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Providing health care to America's Veterans

Brush away deadly illness, find your patient advocates, VA programs to help you find peace, VA whole health approach


Providing health care to America’s Veterans

The U.S. Department of Veterans Affairs is home to America's largest integrated health care system, serving 9 million enrolled Veterans each year. Join your fellow Veterans. Here are some of their stories.

male Veteran and two physicians showcasing how to brush teeth

How your toothbrush can reduce your chances of pneumonia

VA is using a surprisingly simple life-saving weapon against disease and it’s not new, nor is it high-tech: It’s a toothbrush.

Poor oral hygiene is associated with a greater chance of developing pneumonia in hospitals. That’s because not taking care of teeth can lead to plaque, which creates a bacteria-friendly environment in the mouth. In turn, those bacteria can easily travel down the throat and into the lungs.

The good news: proper brushing and good oral hygiene can help prevent that from happening.

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patient advocate smiling

Your patient advocates wants to hear from you

At VA, we believe that patient advocacy is everyone’s responsibility. We want your feedback, including compliments, concerns, complaints and customer service-related issues. Sharing your concerns not only improves your care but also the care for the next Veteran, too.

Our patient advocates act as guiding lights for patients through the complex health care system, mediating between patients and the health care team. Many are Veterans who understand, respect and lend impartial care.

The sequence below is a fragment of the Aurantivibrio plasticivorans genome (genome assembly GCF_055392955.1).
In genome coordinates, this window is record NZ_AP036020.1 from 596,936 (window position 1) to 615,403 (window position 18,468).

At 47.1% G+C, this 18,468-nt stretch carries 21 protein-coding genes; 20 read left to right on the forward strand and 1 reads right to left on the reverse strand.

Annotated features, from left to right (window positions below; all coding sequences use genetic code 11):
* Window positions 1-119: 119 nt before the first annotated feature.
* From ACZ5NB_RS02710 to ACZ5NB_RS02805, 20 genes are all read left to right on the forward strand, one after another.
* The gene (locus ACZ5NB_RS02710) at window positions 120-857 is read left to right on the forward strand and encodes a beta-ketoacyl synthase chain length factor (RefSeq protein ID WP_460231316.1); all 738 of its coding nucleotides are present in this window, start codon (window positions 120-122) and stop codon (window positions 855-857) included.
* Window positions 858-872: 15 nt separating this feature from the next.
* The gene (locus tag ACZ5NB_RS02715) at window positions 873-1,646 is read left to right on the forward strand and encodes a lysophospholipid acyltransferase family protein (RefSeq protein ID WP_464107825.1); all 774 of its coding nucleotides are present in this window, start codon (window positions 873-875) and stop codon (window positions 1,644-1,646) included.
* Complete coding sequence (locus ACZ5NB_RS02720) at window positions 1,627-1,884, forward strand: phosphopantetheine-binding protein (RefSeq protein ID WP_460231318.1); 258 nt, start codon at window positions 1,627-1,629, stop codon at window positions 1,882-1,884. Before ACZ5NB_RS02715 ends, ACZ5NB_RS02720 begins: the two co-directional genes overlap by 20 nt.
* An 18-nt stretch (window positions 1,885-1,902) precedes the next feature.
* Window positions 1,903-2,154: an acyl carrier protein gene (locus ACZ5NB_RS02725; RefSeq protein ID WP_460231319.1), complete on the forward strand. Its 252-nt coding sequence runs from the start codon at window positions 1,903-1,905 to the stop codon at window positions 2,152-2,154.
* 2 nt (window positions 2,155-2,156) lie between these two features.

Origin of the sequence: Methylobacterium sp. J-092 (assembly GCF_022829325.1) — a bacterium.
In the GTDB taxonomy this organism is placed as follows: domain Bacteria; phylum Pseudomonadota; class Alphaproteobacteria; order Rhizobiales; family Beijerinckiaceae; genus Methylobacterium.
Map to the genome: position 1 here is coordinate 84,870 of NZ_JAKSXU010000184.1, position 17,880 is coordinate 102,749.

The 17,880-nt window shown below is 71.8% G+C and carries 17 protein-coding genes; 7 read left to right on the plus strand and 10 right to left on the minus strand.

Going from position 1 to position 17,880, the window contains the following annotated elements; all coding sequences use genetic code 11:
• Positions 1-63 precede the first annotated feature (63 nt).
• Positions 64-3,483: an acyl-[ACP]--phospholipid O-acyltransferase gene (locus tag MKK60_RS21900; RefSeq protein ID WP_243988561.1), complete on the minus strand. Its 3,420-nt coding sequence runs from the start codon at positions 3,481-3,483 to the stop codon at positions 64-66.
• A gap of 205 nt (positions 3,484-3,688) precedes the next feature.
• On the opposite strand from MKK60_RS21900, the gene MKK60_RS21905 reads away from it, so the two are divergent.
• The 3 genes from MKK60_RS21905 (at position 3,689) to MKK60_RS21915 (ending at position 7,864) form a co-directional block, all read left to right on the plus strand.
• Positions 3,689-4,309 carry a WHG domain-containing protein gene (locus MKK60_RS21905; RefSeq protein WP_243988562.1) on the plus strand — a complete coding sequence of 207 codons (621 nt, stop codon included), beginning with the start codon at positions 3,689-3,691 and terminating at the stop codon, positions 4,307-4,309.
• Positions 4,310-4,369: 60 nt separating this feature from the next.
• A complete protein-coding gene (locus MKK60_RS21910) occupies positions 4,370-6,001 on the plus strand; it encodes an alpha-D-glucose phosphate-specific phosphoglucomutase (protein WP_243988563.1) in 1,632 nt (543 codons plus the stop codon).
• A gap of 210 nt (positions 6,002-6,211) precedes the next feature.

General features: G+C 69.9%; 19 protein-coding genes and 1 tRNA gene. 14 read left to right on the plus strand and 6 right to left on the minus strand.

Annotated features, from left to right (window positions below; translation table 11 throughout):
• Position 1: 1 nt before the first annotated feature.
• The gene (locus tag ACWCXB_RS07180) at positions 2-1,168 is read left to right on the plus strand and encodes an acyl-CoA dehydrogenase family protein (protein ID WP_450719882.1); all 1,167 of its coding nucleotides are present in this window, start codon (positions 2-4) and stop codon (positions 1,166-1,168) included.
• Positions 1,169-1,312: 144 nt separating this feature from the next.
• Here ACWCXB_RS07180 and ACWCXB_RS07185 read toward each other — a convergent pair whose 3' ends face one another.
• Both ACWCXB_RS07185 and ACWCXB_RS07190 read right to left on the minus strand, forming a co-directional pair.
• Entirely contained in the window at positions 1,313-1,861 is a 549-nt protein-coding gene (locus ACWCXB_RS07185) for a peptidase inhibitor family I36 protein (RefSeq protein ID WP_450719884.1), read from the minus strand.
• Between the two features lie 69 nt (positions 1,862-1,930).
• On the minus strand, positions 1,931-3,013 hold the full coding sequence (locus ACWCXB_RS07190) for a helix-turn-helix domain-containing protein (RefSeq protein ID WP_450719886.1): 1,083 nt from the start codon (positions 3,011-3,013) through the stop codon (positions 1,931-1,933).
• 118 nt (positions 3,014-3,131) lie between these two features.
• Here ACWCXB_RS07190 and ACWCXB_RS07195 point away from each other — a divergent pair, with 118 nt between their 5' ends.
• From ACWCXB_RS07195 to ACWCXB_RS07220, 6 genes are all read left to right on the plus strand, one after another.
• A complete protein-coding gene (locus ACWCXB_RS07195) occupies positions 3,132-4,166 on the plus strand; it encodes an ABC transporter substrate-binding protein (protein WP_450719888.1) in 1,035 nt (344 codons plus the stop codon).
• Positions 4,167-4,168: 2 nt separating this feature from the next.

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James Seddon

Fighting invisible battles & finding peace

US Navy Veteran James Seddon learned about his grandfather's traumatic war experiences when his grandfather finally sought therapy. And a year after Seddon himself returned from deployment, he knew deep down that he was not the same man who had left home. "My temper was far worse. My family walked on eggshells around me. Hyperaware, I startled very easily," he recalls.

"My VA therapist listened to my skepticism but was convinced she could help me. Her confidence in the outcome, if I followed the program, kept me going. During my treatment, I mentioned my grandfather. She said she wished she could have treated him."

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Mitchell playing tennis

Veteran changes his life with support of Whole Health coach

“I was a walking billboard for pain before I met Ms. Dobson,” says Reverend James Mitchell of Bluefield, West Virginia.

After several foot surgeries, sciatic nerve issues and 40 years of smoking, Army Veteran Mitchell was using a walker, was stressed out and his quality of life was at its lowest point. Then he started his Whole Health journey with Nicole Dobson, Whole Health coach at the Beckley VA Medical Center in West Virginia.

He committed to the hard work of setting goals, weekly coaching sessions, acupuncture and yoga. Mitchell has been 18 months smoke-free and no longer uses a walker or even a cane.

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